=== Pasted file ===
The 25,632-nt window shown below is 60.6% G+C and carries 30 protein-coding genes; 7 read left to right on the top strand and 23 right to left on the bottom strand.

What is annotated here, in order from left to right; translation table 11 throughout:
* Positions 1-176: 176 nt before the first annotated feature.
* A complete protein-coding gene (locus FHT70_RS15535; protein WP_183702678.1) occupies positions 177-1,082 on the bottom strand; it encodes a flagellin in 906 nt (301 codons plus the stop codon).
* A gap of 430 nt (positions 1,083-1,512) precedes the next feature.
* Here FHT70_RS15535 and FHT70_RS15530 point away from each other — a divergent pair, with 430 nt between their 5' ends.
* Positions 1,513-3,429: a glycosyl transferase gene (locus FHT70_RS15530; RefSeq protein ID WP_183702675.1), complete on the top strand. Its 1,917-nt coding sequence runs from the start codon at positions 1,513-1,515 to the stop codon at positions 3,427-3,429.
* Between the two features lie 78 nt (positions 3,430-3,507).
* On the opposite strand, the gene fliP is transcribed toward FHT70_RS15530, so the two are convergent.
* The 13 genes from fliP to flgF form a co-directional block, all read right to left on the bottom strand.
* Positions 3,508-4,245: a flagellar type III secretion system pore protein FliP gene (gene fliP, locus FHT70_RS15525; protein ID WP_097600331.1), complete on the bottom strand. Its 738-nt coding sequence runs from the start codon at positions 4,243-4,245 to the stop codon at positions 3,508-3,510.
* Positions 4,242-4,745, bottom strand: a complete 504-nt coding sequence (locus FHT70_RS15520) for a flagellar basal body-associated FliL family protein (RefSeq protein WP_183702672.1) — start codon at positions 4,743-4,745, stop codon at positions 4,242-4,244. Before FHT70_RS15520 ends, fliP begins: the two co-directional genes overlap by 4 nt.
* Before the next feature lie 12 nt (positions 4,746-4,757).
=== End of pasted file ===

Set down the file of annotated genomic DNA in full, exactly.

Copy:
The 25,632-nt window shown below is 60.6% G+C and carries 30 protein-coding genes; 7 read left to right on the top strand and 23 right to left on the bottom strand.

What is annotated here, in order from left to right; translation table 11 throughout:
* Positions 1-176: 176 nt before the first annotated feature.
* A complete protein-coding gene (locus FHT70_RS15535; protein WP_183702678.1) occupies positions 177-1,082 on the bottom strand; it encodes a flagellin in 906 nt (301 codons plus the stop codon).
* A gap of 430 nt (positions 1,083-1,512) precedes the next feature.
* Here FHT70_RS15535 and FHT70_RS15530 point away from each other — a divergent pair, with 430 nt between their 5' ends.
* Positions 1,513-3,429: a glycosyl transferase gene (locus FHT70_RS15530; RefSeq protein ID WP_183702675.1), complete on the top strand. Its 1,917-nt coding sequence runs from the start codon at positions 1,513-1,515 to the stop codon at positions 3,427-3,429.
* Between the two features lie 78 nt (positions 3,430-3,507).
* On the opposite strand, the gene fliP is transcribed toward FHT70_RS15530, so the two are convergent.
* The 13 genes from fliP to flgF form a co-directional block, all read right to left on the bottom strand.
* Positions 3,508-4,245: a flagellar type III secretion system pore protein FliP gene (gene fliP, locus FHT70_RS15525; protein ID WP_097600331.1), complete on the bottom strand. Its 738-nt coding sequence runs from the start codon at positions 4,243-4,245 to the stop codon at positions 3,508-3,510.
* Positions 4,242-4,745, bottom strand: a complete 504-nt coding sequence (locus FHT70_RS15520) for a flagellar basal body-associated FliL family protein (RefSeq protein WP_183702672.1) — start codon at positions 4,743-4,745, stop codon at positions 4,242-4,244. Before FHT70_RS15520 ends, fliP begins: the two co-directional genes overlap by 4 nt.
* Before the next feature lie 12 nt (positions 4,746-4,757).